I only booked my ticket through to PER while I worked out my Ningaloo Reef dates. You have to fly to an airport called Learmonth (LEA), but there are several flights a week on Qantas with decent availability if you want to use either American AAdvantage miles or British Airways Avios.
From Perth, the Margaret River region is about a three-hour drive down the coast past some beautiful beaches and charming little towns. The region lies on a spectacular stretch of coastline where red-rock cliffs cascade into the Indian Ocean, with nothing between you and Africa except an expanse of water. It truly feels like the end of the Earth.
Where to Stay
This is a big vacation area for Perth-dwellers, so there are a variety of accommodation options, from budget beach shacks to full-on epicurean escapes. Your best bet is to do a little research through the Tourism Western Australia site to find something that suits your budget and needs.
I really like four properties in particular. Based on its architecture, Cape Lodge actually looks like it should be in South Africa, but it’s one of the best-known hotels in Western Australia thanks to a phenomenal food and wine program, and —bonus! — it’s near many of the wineries.
On the beachy side of things, Smiths Beach Resort is luxurious but casual, and Bunker Bay Resort is good for families and part of Accor, so you could use some of your Le Club Accor points. Finally, for a splurge, Injidup Spa Retreat is a true retreat with just a handful of cliff-top villas offering panoramic views of the Indian Ocean and hiking paths lined with wildflowers.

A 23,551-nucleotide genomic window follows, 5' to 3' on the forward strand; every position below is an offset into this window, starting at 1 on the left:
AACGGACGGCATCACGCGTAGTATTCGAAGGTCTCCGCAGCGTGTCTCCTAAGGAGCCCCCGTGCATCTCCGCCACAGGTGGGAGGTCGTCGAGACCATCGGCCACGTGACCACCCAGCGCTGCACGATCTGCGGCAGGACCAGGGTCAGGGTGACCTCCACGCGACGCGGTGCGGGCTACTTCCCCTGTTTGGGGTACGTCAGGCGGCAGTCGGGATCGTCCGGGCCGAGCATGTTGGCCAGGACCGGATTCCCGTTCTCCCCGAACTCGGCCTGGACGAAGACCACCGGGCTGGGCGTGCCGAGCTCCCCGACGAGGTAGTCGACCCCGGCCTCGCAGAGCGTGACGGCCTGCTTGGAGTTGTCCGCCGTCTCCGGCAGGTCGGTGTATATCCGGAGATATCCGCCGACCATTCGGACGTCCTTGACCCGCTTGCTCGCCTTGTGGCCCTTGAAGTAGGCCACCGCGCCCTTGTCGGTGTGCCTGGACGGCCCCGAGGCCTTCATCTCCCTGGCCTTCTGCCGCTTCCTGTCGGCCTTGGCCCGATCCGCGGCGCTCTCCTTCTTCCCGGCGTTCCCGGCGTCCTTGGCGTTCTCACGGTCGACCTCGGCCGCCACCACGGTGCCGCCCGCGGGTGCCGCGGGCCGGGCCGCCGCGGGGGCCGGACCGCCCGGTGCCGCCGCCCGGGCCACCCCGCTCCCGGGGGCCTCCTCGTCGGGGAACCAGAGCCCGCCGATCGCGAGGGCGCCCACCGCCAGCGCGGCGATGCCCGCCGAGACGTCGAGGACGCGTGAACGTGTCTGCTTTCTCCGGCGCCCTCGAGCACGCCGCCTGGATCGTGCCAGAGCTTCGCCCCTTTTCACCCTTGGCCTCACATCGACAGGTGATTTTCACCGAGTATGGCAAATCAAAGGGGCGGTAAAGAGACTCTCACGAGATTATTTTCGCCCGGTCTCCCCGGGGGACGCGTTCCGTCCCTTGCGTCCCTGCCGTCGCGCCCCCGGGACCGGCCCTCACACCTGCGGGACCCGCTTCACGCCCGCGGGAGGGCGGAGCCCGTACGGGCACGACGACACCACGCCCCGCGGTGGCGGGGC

Where to Taste
But you didn’t come here just to luxuriate in a hotel — you came to taste some wine (and possibly some chocolate, olive oil and cheese, as well). What makes Margaret River different from other Australian regions is its focus on Bordeaux varieties such as Cabernet Sauvignon, Merlot and Sauvignon Blanc (rather than the more typical Aussie varietals of Shiraz and Chardonnay).
That’s because back in 1965 an agronomist named Dr. John Gladstones made a study of the geology and climate of the region, and determined that it most closely resembled Bordeaux thanks to a maritime influence and gravelly soils. It wasn’t long before people were planting vines right and left, though the region still makes just a tiny percentage of the country’s total wine production.